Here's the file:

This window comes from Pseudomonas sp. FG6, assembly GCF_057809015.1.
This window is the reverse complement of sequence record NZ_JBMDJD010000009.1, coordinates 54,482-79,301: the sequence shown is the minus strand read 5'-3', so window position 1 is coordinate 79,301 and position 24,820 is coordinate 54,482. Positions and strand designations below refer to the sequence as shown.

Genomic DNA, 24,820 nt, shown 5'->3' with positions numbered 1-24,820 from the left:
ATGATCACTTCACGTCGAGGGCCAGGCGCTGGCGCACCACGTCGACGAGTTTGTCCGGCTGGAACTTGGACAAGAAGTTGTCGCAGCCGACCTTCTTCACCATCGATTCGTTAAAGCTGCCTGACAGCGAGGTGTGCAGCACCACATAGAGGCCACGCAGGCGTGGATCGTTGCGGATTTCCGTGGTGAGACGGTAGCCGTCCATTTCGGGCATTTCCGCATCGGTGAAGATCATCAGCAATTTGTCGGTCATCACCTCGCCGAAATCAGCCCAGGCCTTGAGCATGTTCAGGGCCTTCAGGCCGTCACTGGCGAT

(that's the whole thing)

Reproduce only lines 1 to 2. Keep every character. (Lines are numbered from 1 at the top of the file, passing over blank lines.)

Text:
This window comes from Pseudomonas sp. FG6, assembly GCF_057809015.1.
This window is the reverse complement of sequence record NZ_JBMDJD010000009.1, coordinates 54,482-79,301: the sequence shown is the minus strand read 5'-3', so window position 1 is coordinate 79,301 and position 24,820 is coordinate 54,482. Positions and strand designations below refer to the sequence as shown.